Multivariate analysis

A multivariate model, taking into account emergency procedures, age, CCI ≥2, and indications, was created. For indications, biliary stone disease was considered as the reference constant. Logistic regression showed that age ≥90 was not associated with increased adverse events, however emergency procedures (adjusted odds ratio [AOR]=2.45; 95% confidence interval [CI]=1.49, 4.03; p<0.001) and CCI ≥2 (AOR=2.58; 95% CI=1.66, 4.00; p<0.001) were more likely to have adverse events when adjusted for the other variables. Interestingly, patients with cholangitis (AOR=0.49; 95% CI=0.27, 0.91; p=0.02) and abnormal imaging/tumors (AOR=0.35; 95% CI=0.20, 0.62; p<0.001) had lower odds of adverse events (Table 2).
Patients in group 1 (nonagenarians) had significantly increased odds of in-patient mortality (AOR=9.5; 95% CI=4, 22.98; p≤0.001), adjusting for indications, CCI, and emergency procedures. CCI ≥2 was also an independent predictor of in-patient mortality (AOR=2.44; 95% CI=1.15, 5.2; p=0.021). Patients with cholangitis (AOR=3.98; 95% CI=1.42, 11.2; p=0.01) and abnormal imaging/tumors (AOR=3.26; 95% CI=1.23, 8.62; p=0.02) had increased odds of in-patient mortality compared to patients with biliary stones when adjusting for age, CCI, and emergency procedures.


As average life expectancy continues to increase worldwide, medical professionals are faced with an increasingly older population requiring invasive procedures. The care of geriatric patients is complicated by overall frailty, in addition to a host of comorbidities and polypharmacy as a result of these comorbid conditions. As discussed earlier, invasive procedures are frequently carried out on geriatric patients with limited population-specific safety data. Although multiple studies on the safety of ERCPs in octogenarians and nonagenarians have been published, the data available does not provide conclusive evidence due to small sample sizes and a lack of control groups (Table 3) [7-17].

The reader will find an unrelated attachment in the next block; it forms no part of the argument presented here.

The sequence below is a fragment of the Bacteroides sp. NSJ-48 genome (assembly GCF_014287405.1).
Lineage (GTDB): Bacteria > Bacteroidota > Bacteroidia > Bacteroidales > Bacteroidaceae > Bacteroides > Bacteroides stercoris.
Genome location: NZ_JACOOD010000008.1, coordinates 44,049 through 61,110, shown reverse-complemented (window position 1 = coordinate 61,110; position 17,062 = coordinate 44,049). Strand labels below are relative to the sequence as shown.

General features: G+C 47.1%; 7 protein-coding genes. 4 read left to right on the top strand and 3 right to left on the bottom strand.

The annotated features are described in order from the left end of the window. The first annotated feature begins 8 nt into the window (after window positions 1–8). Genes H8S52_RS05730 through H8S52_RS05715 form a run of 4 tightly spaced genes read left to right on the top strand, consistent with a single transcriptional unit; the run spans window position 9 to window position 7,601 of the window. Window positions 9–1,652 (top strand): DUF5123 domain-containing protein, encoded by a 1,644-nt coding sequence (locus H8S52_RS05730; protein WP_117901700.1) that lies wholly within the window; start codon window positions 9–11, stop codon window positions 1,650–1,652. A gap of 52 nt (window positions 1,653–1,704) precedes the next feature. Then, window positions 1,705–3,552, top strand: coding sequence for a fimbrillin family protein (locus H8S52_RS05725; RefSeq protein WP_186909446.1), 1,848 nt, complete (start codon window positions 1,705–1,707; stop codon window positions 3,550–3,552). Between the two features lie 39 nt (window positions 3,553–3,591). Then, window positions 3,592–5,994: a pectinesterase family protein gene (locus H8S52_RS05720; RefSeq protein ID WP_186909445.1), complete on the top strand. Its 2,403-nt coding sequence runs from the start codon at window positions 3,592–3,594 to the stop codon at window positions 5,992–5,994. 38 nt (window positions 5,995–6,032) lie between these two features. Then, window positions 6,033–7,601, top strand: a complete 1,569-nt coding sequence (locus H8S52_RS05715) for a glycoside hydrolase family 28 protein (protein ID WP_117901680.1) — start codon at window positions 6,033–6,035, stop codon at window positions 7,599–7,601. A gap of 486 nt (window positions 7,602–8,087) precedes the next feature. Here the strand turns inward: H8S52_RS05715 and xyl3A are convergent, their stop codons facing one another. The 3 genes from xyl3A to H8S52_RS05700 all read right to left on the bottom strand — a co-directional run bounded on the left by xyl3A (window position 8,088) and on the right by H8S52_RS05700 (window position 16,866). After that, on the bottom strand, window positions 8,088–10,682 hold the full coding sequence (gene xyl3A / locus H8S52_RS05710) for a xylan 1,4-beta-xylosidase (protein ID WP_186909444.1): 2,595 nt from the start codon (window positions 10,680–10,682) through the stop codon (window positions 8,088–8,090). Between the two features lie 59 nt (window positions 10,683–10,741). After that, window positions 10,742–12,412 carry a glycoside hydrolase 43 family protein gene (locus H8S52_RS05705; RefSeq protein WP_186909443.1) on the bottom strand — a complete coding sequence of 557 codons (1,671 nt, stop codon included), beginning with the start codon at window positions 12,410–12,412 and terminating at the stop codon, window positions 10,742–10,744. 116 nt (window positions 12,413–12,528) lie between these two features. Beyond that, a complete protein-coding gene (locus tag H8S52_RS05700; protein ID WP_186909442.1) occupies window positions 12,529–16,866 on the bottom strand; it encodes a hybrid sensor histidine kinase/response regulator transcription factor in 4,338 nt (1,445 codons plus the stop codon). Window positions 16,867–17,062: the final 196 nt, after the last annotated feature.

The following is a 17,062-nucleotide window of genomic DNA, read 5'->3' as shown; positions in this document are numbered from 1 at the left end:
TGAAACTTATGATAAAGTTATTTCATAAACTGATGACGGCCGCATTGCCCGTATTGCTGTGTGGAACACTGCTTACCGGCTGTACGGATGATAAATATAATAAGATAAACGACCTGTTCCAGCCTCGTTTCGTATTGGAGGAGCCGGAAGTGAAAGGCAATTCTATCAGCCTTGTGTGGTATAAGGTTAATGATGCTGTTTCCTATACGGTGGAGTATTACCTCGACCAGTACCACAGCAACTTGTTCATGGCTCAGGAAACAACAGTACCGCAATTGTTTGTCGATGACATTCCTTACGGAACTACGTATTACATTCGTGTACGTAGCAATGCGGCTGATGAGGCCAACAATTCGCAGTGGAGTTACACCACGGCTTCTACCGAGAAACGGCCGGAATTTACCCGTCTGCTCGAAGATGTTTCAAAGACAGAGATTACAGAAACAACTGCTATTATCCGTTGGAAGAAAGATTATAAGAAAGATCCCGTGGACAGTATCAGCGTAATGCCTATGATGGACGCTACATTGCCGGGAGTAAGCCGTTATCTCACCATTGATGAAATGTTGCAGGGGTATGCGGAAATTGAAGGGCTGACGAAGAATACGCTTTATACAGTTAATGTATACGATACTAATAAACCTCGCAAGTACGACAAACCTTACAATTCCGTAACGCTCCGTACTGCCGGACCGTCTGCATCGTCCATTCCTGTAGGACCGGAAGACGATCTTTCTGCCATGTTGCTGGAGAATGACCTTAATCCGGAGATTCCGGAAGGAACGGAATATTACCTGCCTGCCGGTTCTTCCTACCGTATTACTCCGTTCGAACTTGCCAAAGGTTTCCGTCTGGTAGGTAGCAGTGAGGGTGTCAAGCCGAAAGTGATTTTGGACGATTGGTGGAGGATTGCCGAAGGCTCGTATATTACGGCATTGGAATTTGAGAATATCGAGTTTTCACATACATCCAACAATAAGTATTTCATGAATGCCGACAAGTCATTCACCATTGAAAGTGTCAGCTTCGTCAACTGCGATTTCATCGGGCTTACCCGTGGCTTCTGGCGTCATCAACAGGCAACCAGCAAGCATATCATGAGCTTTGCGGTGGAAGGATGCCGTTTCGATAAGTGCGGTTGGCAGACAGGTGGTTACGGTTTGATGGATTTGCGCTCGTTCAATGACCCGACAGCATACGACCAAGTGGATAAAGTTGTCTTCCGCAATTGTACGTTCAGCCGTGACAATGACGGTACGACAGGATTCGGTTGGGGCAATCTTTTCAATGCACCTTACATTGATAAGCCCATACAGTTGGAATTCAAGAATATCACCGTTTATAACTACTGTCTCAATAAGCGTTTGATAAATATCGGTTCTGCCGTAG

Our study evaluated 1,389 patients undergoing ERCP at a single center over a period of 5 years. During this period, 74 patients (5.3%) were aged 90 years or older at the time of the procedure. We excluded patients undergoing ERCP for stent removal from our sample considering the different nature of the procedure. Although comorbidities were differently distributed between the two groups (Table 1), they were comparable when weighted using the CCI. An arbitrary cutoff of CCI ≥2 was used to stratify the patients. Both groups had an equal proportion of patients with a CCI ≥2 (29.7% vs. 27.9%, p=0.734).
Biliary stones were the predominant indication for the procedure in both groups. Group 2 had an increased proportion of patients undergoing ERCP due to abnormal radiological findings and tumors compared to the older population, which had a higher proportion of patients with cholangitis. Although speculative, this finding may represent a tendency toward less aggressive care in elderly patients rather than a decreased incidence of tumors and abnormal radiological findings. There was no difference in the procedural success rates between the 2 groups.
We did not find any increase in the odds of adverse events in the patients aged ≥90 years when compared to younger patients on univariate and multivariate analyses. However, an increased odds of adverse events was noted with emergency procedures (AOR=2.45) and a CCI ≥2 (AOR=2.58). These findings were comparable to other studies reported in literature. Table 2 highlights the findings of identified studies evaluating the safety of ERCP in nonagenarian patients. Of the identified studies 5 had control groups [10,12,13,16,17]. These studies also failed to show any significant difference in the procedural success or composite adverse event rates in nonagenarian patients. Studies have shown a reduced incidence of post-ERCP pancreatitis in the elderly [17,18]. Although we did see a trend toward reduced post-ERCP pancreatitis in nonagenarian patients, we were unable to analyze individual adverse events owing to the low rate of adverse events and small sample size (Table 1).